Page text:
We were discussing the basicÂ concept
of spring in strength of material,Â various
definitions and terminology used in springs, Â importance of
spring indexÂ andÂ expression
for maximum bending stress, deflection developed in the plate of leaf spring and basic difference between open coiled and closed coiled helical spring in our previous posts.

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Today, we will find out here the expression
for deflection of spring under the applied load with the help of this post.

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**Let
us brief here first helical spring**

Helical springs are usually used in
number of applications due to their shock absorption and load bearing
properties. There are two types of helical spring i.e. Open coiled helical
spring and closed coiled helical spring. We will be concentrated here on closed
coil helical spring.

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**Closed
coiled helical spring**

Closed coiled helical springs are also
termed as tension springs as such springs are designed to resist the tensile
load and twisting load. In simple, we can say that closed coiled helical
springs are those springs which are used in such applications, where tensile or
twisting loads are present.

In case of closed coiled helical spring,
spring wires are wound tightly. Hence such springs will have very small pitch.
Closed coiled helical springs wires are very close to each other and hence,
spring turns or coils will lie in same plane.

In case of closed coiled helical spring,
turns or coils of such spring will be located at right angle to the helical
axis.

Closed coiled helical spring, as
displayed here, carrying an axial load W. In case of closed coiled helical
spring, helix angle will be small and it will be less than 10

^{0}. Therefore, we will neglect the bending effect on spring and we will only consider the effect of torsional stresses on the coils of closed coiled helical spring.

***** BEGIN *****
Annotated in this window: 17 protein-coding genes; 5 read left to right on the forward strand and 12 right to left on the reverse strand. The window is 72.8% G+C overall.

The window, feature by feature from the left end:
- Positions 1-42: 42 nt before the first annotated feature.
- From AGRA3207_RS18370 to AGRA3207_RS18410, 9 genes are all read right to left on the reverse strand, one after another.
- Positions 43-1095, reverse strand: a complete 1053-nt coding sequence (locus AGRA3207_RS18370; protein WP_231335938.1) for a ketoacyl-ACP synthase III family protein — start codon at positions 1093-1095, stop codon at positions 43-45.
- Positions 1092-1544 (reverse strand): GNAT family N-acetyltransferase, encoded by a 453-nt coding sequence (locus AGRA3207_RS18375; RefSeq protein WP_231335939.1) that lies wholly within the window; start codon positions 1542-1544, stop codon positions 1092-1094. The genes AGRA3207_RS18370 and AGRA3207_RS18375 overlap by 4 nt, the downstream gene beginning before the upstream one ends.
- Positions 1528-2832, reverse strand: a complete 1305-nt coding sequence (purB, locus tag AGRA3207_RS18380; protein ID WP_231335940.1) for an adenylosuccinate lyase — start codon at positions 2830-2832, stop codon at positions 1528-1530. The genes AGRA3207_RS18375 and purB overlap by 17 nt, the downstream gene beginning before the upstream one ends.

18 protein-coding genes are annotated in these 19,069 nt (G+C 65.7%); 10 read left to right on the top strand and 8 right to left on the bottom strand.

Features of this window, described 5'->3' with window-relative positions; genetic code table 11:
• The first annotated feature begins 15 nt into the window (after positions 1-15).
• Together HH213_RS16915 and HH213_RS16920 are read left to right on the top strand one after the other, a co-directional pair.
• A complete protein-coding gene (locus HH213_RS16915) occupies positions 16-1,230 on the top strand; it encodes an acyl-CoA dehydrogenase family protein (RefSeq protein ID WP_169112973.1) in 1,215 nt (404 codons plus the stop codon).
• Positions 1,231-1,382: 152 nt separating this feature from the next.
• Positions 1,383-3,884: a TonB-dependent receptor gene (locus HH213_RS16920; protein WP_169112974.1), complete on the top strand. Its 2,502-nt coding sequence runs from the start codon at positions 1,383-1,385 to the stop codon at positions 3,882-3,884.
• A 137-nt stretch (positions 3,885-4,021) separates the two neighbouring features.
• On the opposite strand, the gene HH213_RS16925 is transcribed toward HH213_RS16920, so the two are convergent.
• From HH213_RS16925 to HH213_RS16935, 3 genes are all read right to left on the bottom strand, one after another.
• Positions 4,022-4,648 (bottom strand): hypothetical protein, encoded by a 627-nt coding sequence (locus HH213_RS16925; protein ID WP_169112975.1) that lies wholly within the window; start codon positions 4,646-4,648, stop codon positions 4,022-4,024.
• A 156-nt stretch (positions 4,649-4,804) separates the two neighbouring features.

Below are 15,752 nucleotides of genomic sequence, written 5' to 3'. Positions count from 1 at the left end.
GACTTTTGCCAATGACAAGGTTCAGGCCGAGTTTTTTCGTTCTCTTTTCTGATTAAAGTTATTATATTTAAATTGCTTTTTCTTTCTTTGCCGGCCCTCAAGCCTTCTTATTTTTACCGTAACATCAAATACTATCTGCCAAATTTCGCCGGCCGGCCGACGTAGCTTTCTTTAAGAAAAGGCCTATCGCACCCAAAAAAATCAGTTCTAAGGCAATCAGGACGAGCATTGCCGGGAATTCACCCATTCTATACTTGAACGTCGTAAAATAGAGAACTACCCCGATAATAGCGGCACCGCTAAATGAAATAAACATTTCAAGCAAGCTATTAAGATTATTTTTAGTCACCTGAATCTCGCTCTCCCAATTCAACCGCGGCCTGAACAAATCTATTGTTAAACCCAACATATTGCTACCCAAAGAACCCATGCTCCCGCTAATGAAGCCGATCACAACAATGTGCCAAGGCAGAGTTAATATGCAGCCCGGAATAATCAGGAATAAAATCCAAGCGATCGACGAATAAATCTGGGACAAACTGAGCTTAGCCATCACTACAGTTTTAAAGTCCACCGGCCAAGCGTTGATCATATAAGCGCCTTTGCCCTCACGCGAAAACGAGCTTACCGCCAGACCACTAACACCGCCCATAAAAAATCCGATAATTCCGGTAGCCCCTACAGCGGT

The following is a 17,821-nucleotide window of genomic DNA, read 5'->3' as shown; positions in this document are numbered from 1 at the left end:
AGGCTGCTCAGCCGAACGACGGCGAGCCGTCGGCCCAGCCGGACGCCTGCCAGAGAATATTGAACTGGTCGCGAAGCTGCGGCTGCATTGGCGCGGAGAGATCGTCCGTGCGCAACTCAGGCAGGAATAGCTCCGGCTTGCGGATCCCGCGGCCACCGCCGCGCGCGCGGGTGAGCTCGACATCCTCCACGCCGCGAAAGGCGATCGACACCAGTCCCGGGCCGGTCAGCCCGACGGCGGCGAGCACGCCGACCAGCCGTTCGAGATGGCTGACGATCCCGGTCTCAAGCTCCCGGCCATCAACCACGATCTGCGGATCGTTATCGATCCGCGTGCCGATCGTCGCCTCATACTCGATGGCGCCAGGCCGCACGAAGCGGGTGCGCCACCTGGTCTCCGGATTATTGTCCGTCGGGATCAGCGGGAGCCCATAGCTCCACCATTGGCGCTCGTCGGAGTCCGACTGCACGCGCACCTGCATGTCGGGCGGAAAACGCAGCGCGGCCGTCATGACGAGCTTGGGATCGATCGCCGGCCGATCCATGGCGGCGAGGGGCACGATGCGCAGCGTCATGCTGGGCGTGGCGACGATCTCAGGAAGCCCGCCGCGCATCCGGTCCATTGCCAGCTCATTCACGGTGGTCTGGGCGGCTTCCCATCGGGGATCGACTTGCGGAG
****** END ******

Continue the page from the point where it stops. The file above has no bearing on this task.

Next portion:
Let us consider the following terms from
above figure of closed coil helical spring.

d = Diameter of spring wire or coil

p = Pitch of the helical spring

D = Mean diameter of spring

R = Mean radius of spring

n = Number of spring coils

W = Load applied on spring axially

C = Modulus of rigidity

Ï„ = Maximum shear stress developed in
the spring wire

Î¸ = Angle of twist in wire of spring

L = Length of the spring

Î´ = Deflection of spring under axial
load

As spring is loaded by an axial load W, therefore
work will be done over the spring and this work done will be stored in the form
of energy in spring.

So we will determine here the work done
by axial load W over the spring and we will also determine the strain energy
stored in the spring.Â

Expression for deflection developed in
spring under axial load could be derived by equating the energy stored in spring
with work done on spring.

Each section of spring will be subjected
with torsion and hence strain energy stored in the spring will be determined as
mentioned here

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*Strain energy stored in the spring = (Ï„ *^{2}/4C)
x Volume of the spring

*Strain energy stored in the spring = (Ï„*

^{2}/4C) x Volume of the spring
Volume of spring = Area of cross section
(V) x Length of the spring (L)

V = (ÐŸ/4) x d

^{2}
L = 2ÐŸRn

*Â*

*Strain energy stored in the spring = (Ï„*

^{2}/4C) x Volume of the spring
Strain energy stored in the spring = (Ï„

^{2}/4C) x 2ÐŸRn
Let us recall the expression for shear stress developed in spring under axial loading and we will have following
result for shear stress Ï„.

Therefore, Strain energy stored in the
spring will be given as

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*Work done on spring could be determined as mentioned
here*

*Work done on spring could be determined as mentioned here*

Work done on spring = (1/2) W x Î´Â

As we know that expression for
deflection developed in spring under axial load could be derived by equating
the energy stored in spring with work done on spring and therefore we will have
following equation as mentioned here.

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**Stiffness
of spring**

Â

Stiffness of spring could be easily determined by dividing the load with deflection

Stiffness of spring could be easily determined by dividing the load with deflection

Stiffness of spring = Load (W) /
Deflection (Î´)

Do you have suggestions? Please write in
comment box.

We will now discuss another topic i.e.Â thin cylindrical and spherical shells, in
the category of strength of material, in our next post.Â

You must find out and read the following quite useful engineering articles and these are as mentioned below.Â

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**Reference:**

Strength of material, By R. K. Bansal

Image Courtesy: Google

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